Luis Llanes Quiroz, Petitioner-appellant, v. Donald Wawrzaszek, Respondent-appellee, 749 F.2d 1375 (9th Cir. 1984)Annotate this Case
Argued and Submitted Aug. 9, 1984. Decided Dec. 27, 1984
Francisco Leon, Asst. Federal Public Defender, Tucson, Ariz., for petitioner-appellant.
Gary A. Fadell, Asst. Atty. Gen., Dept. of Law, Phoenix, Ariz., for respondent-appellee.
Appeal from the United States District Court for the District of Arizona.
Before TANG, CANBY and BEEZER, Circuit Judges.
CANBY, Circuit Judge.
Luis Quiroz appeals the district court's grant of the state of Arizona's motion to dismiss his writ of habeas corpus. Quiroz contends that he did not knowingly and intelligently waive his constitutional rights when he submitted his case to the state trial judge because he was not advised of the maximum penalty for the submitted charges. At issue is whether the trial judge must advise the defendant of the maximum sentence for a submitted charge as a prerequisite for a knowing and intelligent waiver of fifth and sixth amendment rights. We affirm the district court's dismissal of Quiroz's writ of habeas corpus.
In December 1975, Quiroz was charged with three counts of the sale of narcotics. Pursuant to an agreement with the prosecutor, Quiroz submitted the case to the state trial court for decision on the police reports. In exchange, the prosecutor agreed that counts one and two and a separate escape charge would be dismissed and that Quiroz would be found guilty on count three. This submission procedure was used to circumvent a county policy prohibiting plea bargaining in narcotics cases.
Assisted by a Spanish-speaking interpreter, the trial court advised Quiroz, on the record, of his right to a jury trial, his right to call and confront witnesses, his right to remain silent and the presumption of innocence and explained the consequences of waiving those rights. The court, however, did not inform the defendant of the range of potential sentences for the submitted charges. Quiroz was convicted on count three and sentenced to not less than ten years and not more than life in prison.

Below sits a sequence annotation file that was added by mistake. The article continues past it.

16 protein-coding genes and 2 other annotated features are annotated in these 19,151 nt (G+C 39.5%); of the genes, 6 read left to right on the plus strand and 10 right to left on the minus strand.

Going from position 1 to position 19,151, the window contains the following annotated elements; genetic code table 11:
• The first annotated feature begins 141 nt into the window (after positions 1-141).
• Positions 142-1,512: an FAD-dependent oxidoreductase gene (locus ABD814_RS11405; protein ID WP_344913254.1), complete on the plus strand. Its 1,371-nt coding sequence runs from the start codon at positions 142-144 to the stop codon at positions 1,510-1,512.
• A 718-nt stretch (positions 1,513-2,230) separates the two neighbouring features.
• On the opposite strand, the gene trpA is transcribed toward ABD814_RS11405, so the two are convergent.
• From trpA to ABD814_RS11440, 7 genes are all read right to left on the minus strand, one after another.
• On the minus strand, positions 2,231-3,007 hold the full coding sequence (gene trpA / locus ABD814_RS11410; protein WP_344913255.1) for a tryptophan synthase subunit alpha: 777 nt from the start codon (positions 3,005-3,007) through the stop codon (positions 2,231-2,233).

Quiroz exhausted his state remedies and petitioned the district court for a writ of habeas corpus pursuant to 28 U.S.C. § 2254. On July 21, 1982, a federal magistrate held an evidentiary hearing and found that Quiroz was aware of the potential sentences. Although neither of his public defenders could recall the case, both of them testified that it was their standard practice to explain the maximum sentences before the client submitted his case. The district court found that Quiroz's lawyers explained the submission agreement and its consequences to Quiroz and that Quiroz understood the maximum sentence despite a language barrier between counsel and the defendant. Counsel communicated with the Spanish-speaking Quiroz through a combination of English, sign language and drawings. The district court found the communication to have been adequate and held that Quiroz knowingly and intelligently waived his constitutional rights. The court also rejected Quiroz's claim that he was denied the effective assistance of counsel at trial and on appeal in the state courts.
Arizona's submission procedure has generated a series of state cases on the relationship between a submission and a plea of guilty. Most recently, the Arizona Supreme Court held that the submission procedure is not tantamount to a plea of guilty. State v. Avila, 127 Ariz. 21, 617 P.2d 1137 (1980) (en banc). Nevertheless, the court held that state procedure requires the trial judge to inform the defendant on the record of the range of sentences and special conditions of sentencing before the case is submitted. Id. at 24-25, 617 P.2d at 1140-41. The judge did not follow this procedure in this case. Failure to follow state procedure, however, is not a ground for federal habeas corpus relief. Guzman v. Morris, 644 F.2d 1295 (9th Cir. 1981).